The first patient to receive a genetically modified pig kidney transplant dies

Massachusetts General Hospital (MGH) said there is no link between the death and the operation performed in March.

"Mr. Slayman will forever be seen as a beacon of hope to countless transplant patients worldwide." Massachusetts General Hospital (MGH) reported the death of the first patient to receive a genetically modified pig kidney.

Richard Slayman, 62, underwent the groundbreaking operation in March, after being diagnosed with end-stage kidney disease. The hospital reported that "there are no indications" linking the death with the transplant performed two months ago.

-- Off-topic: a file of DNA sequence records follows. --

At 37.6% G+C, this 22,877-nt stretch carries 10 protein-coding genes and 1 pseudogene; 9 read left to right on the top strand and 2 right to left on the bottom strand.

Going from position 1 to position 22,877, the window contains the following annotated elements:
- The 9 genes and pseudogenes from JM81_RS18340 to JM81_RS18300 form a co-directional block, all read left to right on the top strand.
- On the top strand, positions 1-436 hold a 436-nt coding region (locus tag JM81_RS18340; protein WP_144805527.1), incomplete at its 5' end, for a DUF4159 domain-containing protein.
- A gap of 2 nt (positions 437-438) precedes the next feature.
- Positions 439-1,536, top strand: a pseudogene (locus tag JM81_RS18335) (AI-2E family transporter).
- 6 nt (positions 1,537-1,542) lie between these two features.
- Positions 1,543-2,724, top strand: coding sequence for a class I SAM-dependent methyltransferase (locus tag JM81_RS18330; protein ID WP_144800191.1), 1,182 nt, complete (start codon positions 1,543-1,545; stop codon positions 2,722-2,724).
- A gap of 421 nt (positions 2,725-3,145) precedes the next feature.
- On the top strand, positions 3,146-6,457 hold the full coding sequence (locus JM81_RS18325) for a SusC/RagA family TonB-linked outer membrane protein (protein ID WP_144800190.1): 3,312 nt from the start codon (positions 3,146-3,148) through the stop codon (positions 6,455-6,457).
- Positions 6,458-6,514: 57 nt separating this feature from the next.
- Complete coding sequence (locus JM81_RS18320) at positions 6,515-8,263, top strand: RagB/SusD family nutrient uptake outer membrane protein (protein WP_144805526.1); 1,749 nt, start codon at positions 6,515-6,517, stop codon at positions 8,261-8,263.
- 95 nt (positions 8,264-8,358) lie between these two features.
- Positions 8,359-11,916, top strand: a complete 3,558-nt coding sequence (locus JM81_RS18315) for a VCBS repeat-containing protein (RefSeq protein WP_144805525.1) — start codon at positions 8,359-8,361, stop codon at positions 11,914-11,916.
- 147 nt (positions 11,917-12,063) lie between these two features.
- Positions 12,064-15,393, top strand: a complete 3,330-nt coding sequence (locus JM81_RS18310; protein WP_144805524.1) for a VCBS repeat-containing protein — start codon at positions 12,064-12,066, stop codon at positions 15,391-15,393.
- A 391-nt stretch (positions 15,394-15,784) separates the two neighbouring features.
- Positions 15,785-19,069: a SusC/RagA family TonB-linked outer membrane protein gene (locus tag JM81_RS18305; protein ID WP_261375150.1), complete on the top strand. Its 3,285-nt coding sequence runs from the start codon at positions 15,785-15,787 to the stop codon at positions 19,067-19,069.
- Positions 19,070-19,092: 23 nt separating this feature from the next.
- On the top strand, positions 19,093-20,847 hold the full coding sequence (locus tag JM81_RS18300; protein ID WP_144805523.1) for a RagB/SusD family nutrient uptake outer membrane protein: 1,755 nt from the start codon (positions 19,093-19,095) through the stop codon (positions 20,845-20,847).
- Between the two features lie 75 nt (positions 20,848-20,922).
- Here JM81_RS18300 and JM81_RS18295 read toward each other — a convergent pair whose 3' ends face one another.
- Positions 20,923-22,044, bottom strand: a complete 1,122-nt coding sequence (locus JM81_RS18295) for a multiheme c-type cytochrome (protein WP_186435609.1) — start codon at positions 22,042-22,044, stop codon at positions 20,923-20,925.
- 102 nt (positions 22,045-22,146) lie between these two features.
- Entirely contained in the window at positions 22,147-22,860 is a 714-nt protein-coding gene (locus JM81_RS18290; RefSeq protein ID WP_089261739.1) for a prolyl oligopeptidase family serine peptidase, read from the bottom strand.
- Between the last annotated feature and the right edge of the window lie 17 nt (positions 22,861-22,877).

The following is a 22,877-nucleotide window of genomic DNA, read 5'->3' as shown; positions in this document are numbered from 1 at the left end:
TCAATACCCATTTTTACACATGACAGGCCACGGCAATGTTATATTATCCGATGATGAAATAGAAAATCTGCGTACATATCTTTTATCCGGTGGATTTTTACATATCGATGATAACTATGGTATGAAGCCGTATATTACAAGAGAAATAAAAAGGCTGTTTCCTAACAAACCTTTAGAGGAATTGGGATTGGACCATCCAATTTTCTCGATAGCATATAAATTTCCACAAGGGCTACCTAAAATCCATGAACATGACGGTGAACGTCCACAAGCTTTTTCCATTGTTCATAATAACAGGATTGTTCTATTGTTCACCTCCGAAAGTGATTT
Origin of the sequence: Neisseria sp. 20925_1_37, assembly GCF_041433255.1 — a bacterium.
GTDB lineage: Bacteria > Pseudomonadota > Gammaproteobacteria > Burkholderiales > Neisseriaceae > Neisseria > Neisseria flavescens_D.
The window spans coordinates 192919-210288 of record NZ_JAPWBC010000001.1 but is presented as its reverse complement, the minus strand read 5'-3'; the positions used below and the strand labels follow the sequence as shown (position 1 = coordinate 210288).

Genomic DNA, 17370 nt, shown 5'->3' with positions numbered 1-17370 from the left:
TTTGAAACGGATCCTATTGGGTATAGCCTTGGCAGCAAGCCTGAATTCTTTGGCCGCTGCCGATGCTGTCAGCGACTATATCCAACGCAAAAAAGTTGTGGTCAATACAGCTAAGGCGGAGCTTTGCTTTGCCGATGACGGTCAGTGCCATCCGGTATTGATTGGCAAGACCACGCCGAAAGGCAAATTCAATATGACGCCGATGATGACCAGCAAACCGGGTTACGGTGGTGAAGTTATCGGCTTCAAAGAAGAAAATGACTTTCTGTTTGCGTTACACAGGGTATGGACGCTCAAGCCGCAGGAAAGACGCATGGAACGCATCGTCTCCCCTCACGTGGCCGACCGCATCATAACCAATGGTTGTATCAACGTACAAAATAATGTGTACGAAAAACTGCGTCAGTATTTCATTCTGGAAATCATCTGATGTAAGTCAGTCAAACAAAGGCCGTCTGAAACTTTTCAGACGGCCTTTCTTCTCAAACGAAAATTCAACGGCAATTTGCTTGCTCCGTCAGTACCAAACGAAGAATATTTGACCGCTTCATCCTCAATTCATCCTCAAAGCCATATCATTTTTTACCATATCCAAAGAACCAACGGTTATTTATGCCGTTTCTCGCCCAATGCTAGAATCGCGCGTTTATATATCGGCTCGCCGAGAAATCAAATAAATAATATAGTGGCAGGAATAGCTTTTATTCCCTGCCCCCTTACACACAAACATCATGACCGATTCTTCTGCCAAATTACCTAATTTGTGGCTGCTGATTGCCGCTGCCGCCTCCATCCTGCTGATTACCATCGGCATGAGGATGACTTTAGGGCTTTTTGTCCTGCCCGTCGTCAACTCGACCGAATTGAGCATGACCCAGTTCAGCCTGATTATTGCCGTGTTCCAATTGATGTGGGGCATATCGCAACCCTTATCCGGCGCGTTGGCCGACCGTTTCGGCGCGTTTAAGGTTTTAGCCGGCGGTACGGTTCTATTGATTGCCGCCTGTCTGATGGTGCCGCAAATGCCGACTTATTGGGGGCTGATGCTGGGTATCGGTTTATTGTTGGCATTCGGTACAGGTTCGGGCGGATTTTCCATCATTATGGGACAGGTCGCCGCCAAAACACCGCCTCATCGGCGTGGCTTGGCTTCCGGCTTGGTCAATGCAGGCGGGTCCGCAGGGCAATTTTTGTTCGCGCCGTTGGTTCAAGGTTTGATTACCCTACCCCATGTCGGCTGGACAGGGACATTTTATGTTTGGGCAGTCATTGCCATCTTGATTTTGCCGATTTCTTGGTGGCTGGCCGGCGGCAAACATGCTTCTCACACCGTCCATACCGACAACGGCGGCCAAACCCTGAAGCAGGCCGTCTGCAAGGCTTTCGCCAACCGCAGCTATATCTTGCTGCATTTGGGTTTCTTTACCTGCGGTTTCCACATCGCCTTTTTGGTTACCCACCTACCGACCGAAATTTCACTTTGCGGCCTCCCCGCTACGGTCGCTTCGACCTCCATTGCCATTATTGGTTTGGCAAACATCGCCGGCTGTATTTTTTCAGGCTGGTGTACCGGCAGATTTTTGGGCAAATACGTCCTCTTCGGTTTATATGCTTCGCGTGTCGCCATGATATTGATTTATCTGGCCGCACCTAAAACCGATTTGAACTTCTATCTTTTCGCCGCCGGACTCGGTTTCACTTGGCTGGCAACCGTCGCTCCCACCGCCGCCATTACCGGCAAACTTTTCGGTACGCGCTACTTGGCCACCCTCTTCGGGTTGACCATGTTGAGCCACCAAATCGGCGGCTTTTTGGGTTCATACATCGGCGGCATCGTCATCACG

After the operation, the hospital stated that the procedure had been a "great milestone" in the search for ways to reduce the global organ shortage. The hospital cited data from the United Network for Organ Sharing and explained that more than 100,000 Americans are waiting for a transplant, most of them kidneys. About 17 of them die every day.

The hope is that using cells, tissues or organs from other species in humans, called "xenotransplantation," will reduce the waiting list to zero.